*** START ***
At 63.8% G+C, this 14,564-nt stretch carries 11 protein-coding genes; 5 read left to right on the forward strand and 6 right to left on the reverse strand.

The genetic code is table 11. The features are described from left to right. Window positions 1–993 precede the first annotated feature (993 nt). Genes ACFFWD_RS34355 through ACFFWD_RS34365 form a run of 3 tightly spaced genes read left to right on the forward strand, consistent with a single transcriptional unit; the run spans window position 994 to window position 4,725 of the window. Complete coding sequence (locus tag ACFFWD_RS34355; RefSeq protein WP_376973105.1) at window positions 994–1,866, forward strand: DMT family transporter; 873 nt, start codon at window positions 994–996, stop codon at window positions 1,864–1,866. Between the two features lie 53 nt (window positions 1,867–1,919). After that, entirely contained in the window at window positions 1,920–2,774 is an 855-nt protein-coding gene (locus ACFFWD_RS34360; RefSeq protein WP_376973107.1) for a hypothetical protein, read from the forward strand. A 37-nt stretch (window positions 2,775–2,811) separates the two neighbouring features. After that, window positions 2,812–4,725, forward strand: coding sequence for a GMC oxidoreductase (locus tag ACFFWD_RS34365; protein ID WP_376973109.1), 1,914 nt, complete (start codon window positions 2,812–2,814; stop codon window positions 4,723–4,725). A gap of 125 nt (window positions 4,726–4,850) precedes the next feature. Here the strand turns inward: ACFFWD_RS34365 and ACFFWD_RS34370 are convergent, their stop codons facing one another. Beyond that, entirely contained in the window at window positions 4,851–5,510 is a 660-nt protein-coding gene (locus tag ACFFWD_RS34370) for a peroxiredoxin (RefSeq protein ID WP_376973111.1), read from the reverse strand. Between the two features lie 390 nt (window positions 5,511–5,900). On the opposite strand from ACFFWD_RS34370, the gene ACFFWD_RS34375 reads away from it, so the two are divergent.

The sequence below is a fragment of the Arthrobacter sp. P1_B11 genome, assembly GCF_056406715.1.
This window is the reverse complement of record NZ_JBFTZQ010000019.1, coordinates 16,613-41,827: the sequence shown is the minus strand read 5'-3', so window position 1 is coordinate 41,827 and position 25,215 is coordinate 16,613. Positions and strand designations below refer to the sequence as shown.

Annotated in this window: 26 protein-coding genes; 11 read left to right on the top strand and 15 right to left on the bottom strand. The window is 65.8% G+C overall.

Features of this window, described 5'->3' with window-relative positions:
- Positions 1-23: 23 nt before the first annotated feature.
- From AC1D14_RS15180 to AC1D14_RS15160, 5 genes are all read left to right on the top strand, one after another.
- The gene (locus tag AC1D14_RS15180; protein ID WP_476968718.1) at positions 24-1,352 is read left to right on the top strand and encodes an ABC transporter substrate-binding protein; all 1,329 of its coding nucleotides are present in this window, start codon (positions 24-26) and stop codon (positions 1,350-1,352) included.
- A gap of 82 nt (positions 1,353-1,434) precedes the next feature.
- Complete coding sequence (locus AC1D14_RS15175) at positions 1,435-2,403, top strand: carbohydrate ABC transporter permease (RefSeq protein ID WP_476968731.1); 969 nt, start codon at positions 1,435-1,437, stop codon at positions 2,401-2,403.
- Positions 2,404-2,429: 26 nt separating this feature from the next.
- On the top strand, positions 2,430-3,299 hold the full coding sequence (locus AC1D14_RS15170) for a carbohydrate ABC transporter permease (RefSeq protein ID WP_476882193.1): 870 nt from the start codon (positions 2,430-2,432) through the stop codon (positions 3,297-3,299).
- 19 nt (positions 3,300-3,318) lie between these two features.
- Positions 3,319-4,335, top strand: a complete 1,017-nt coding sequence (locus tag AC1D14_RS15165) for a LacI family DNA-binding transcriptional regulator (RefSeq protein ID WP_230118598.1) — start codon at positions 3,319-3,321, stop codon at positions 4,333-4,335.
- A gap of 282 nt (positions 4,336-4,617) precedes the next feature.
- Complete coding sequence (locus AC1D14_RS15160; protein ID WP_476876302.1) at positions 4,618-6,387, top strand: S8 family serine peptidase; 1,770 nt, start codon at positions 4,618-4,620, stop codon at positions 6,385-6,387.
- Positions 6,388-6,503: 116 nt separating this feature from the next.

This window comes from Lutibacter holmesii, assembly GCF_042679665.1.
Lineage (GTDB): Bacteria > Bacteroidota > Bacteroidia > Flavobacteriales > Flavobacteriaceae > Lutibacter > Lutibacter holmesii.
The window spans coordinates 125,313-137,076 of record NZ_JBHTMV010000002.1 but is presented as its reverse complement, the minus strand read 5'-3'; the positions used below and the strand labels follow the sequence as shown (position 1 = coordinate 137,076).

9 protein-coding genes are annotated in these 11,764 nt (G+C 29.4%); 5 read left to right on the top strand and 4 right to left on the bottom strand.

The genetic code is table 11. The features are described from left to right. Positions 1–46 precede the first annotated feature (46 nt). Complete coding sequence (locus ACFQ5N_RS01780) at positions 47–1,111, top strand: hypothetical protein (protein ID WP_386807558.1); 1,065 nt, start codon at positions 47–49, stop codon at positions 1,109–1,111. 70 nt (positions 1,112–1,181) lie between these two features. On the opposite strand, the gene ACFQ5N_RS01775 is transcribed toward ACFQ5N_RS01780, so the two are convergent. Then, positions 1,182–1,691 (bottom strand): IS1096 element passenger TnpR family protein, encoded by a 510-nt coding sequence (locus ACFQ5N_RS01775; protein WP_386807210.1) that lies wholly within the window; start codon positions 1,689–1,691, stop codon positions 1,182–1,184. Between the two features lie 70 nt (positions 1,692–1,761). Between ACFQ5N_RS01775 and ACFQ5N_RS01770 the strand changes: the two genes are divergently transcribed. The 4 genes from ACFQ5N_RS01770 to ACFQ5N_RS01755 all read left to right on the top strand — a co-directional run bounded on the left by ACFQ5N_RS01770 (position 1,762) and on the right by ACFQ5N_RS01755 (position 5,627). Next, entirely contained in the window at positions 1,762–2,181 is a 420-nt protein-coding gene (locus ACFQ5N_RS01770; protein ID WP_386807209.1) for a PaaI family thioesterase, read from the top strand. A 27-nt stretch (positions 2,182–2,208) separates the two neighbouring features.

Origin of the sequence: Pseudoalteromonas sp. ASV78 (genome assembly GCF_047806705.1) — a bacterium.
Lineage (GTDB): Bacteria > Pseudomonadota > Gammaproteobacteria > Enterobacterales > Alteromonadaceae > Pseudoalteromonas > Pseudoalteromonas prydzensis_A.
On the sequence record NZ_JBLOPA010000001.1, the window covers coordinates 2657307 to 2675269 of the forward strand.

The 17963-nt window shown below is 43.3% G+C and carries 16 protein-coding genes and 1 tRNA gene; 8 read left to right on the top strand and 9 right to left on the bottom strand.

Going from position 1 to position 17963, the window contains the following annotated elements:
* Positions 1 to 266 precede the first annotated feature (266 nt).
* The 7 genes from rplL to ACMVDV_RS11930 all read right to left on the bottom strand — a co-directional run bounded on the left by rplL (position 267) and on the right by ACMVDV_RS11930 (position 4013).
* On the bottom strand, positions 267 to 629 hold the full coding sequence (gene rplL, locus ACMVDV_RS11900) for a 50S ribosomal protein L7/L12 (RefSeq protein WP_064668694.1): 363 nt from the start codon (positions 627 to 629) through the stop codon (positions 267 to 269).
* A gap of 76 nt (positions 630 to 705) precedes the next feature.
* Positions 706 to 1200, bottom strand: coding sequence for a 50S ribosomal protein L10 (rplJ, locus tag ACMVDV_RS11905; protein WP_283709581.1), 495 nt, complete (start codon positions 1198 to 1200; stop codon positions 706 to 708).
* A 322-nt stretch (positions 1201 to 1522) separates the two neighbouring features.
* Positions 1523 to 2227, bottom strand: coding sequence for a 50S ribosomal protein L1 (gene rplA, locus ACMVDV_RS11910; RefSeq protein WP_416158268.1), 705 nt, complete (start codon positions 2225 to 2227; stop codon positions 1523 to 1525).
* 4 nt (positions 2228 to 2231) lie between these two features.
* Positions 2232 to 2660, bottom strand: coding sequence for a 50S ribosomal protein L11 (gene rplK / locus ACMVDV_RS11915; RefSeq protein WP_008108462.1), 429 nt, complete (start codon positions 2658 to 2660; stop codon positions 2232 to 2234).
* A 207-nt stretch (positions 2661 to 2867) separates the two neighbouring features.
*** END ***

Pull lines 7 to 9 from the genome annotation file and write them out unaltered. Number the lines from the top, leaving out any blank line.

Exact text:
- Positions 1-23: 23 nt before the first annotated feature.
- From AC1D14_RS15180 to AC1D14_RS15160, 5 genes are all read left to right on the top strand, one after another.
- The gene (locus tag AC1D14_RS15180; protein ID WP_476968718.1) at positions 24-1,352 is read left to right on the top strand and encodes an ABC transporter substrate-binding protein; all 1,329 of its coding nucleotides are present in this window, start codon (positions 24-26) and stop codon (positions 1,350-1,352) included.